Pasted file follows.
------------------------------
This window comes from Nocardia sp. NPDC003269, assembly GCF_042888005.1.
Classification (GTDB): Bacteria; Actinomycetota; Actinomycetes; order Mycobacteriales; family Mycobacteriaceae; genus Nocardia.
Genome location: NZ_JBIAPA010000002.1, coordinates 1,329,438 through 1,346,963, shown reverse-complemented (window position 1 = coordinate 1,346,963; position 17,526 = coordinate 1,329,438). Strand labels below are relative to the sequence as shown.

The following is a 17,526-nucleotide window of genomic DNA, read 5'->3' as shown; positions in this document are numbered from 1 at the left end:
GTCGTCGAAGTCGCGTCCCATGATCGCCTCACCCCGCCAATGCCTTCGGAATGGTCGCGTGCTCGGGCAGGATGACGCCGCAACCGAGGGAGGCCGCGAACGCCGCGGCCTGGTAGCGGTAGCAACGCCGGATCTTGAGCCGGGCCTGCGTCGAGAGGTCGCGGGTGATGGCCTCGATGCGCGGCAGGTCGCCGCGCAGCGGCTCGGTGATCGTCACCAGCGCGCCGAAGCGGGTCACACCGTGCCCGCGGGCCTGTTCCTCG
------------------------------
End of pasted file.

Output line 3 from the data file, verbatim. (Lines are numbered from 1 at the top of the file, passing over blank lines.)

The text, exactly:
Genome location: NZ_JBIAPA010000002.1, coordinates 1,329,438 through 1,346,963, shown reverse-complemented (window position 1 = coordinate 1,346,963; position 17,526 = coordinate 1,329,438). Strand labels below are relative to the sequence as shown.